The U.S. FDA posted a guidance for emergency use authorizations for decontamination and bioburden reduction of surgical masks and respirators, which supersedes some of the content of the April enforcement policy for masks and respirators. The policy, driven by the COVID-19 pandemic, will require that the sponsor list the surgical masks and/or respirators deemed compatible with the decontamination or bioburden reduction system, and the number of cycles a mask or respirator can withstand in that unit. The guidance also recommends the sponsor provide a hierarchy of pathogen susceptibility to the decontamination or sterilization method, and recommends the sponsor provide information such as validation data and information on material compatibility. The agency also posted a revised edition of the enforcement policy.

The FDA posted a list of respirator masks that no longer enjoy emergency use authorization (EUA) for the COVID-19 pandemic, a list of roughly six dozen masks that the agency said no longer meet the eligibility criteria. The removed masks can win a renewed EUA status if the sponsors meet NIOSH filtration standards within 45 days of the May 7 de-listing date, although masks removed after May 7 will not be eligible for reentry under the third criterion for N95 masks as seen in the agency’s May 7 letter to manufacturers and users. The agency also posted an advisory regarding the use of Sterrad sterilization systems for N95 and N95-equivalent respirators, stating that these sterilizers must be used in conformance with recommended decontamination cycles.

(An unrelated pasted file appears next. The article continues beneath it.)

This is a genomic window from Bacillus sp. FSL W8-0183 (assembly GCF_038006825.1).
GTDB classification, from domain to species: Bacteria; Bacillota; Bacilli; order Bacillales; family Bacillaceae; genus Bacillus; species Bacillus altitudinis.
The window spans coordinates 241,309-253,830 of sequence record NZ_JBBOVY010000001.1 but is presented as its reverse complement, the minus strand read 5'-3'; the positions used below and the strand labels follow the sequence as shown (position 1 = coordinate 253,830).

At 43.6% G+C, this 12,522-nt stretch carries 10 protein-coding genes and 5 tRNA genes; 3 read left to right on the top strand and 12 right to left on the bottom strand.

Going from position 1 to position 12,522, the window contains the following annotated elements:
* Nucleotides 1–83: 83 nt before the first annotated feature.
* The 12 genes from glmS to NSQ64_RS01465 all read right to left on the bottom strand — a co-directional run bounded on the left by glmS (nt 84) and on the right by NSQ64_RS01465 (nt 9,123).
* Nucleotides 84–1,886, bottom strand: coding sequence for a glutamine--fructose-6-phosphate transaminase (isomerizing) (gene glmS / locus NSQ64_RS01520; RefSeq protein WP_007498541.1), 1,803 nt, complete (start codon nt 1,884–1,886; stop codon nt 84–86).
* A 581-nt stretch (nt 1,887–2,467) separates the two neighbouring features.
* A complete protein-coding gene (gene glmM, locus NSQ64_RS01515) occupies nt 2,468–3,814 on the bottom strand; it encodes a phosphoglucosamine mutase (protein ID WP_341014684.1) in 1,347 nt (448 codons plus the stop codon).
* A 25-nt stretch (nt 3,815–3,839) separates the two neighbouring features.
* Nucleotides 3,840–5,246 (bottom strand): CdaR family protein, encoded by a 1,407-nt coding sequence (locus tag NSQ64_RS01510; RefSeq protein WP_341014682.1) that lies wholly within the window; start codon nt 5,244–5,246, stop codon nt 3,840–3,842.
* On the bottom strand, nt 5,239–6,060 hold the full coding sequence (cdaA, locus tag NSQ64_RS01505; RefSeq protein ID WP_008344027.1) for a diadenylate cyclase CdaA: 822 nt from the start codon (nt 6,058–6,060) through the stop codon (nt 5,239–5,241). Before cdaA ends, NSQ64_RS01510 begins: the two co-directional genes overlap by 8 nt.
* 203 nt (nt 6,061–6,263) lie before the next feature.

India’s National Pharmaceutical Pricing Authority said it has received reports of hoarding and “differential higher pricing” of N95 masks, which are both offenses under the Essential Commodities Act of 1955. NPPA said N95 masks had already been deemed an essential commodity, and that prices had already been fixed in March along with prices for articles such as surgical gloves and hand sanitizers. Manufacturers and distributors of these articles are directed to ensure availability of the affected products at the listed prices.

Australia’s Therapeutic Goods Administration added two antibody tests to the list of tests authorized for distribution in Australia for the COVID-19 pandemic, including the rapid immunoglobulin G/ immunoglobulin M (IgG/IgM) test by Nantong Egens Biotechnology Co. Ltd., of Nantong, China. TGA said the rapid IgG/IgM test by Ntbio Diagnostics Inc., of Surrey, Canada, is also available for distribution.

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